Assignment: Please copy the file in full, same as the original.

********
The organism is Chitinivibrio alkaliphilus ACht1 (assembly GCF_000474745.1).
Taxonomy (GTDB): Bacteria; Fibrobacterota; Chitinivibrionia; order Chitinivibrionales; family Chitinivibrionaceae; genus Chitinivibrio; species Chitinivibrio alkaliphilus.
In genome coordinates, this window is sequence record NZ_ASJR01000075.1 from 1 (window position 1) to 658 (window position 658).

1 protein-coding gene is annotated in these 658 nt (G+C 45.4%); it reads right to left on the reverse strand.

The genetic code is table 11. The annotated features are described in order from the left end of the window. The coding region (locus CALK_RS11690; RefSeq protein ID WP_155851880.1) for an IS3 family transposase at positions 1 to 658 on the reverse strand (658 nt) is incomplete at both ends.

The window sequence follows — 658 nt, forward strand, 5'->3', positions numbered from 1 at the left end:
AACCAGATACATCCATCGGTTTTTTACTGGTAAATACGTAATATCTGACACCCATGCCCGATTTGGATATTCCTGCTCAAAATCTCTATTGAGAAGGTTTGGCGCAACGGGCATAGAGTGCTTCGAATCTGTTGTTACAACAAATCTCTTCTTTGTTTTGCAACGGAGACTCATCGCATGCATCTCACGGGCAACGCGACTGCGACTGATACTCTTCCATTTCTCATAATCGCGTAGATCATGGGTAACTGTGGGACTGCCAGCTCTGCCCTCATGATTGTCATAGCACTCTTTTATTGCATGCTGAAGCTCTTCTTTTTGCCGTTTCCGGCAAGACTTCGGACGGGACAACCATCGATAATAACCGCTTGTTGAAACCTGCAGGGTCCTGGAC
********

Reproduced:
The organism is Chitinivibrio alkaliphilus ACht1 (assembly GCF_000474745.1).
Taxonomy (GTDB): Bacteria; Fibrobacterota; Chitinivibrionia; order Chitinivibrionales; family Chitinivibrionaceae; genus Chitinivibrio; species Chitinivibrio alkaliphilus.
In genome coordinates, this window is sequence record NZ_ASJR01000075.1 from 1 (window position 1) to 658 (window position 658).

1 protein-coding gene is annotated in these 658 nt (G+C 45.4%); it reads right to left on the reverse strand.

The genetic code is table 11. The annotated features are described in order from the left end of the window. The coding region (locus CALK_RS11690; RefSeq protein ID WP_155851880.1) for an IS3 family transposase at positions 1 to 658 on the reverse strand (658 nt) is incomplete at both ends.

The window sequence follows — 658 nt, forward strand, 5'->3', positions numbered from 1 at the left end:
AACCAGATACATCCATCGGTTTTTTACTGGTAAATACGTAATATCTGACACCCATGCCCGATTTGGATATTCCTGCTCAAAATCTCTATTGAGAAGGTTTGGCGCAACGGGCATAGAGTGCTTCGAATCTGTTGTTACAACAAATCTCTTCTTTGTTTTGCAACGGAGACTCATCGCATGCATCTCACGGGCAACGCGACTGCGACTGATACTCTTCCATTTCTCATAATCGCGTAGATCATGGGTAACTGTGGGACTGCCAGCTCTGCCCTCATGATTGTCATAGCACTCTTTTATTGCATGCTGAAGCTCTTCTTTTTGCCGTTTCCGGCAAGACTTCGGACGGGACAACCATCGATAATAACCGCTTGTTGAAACCTGCAGGGTCCTGGAC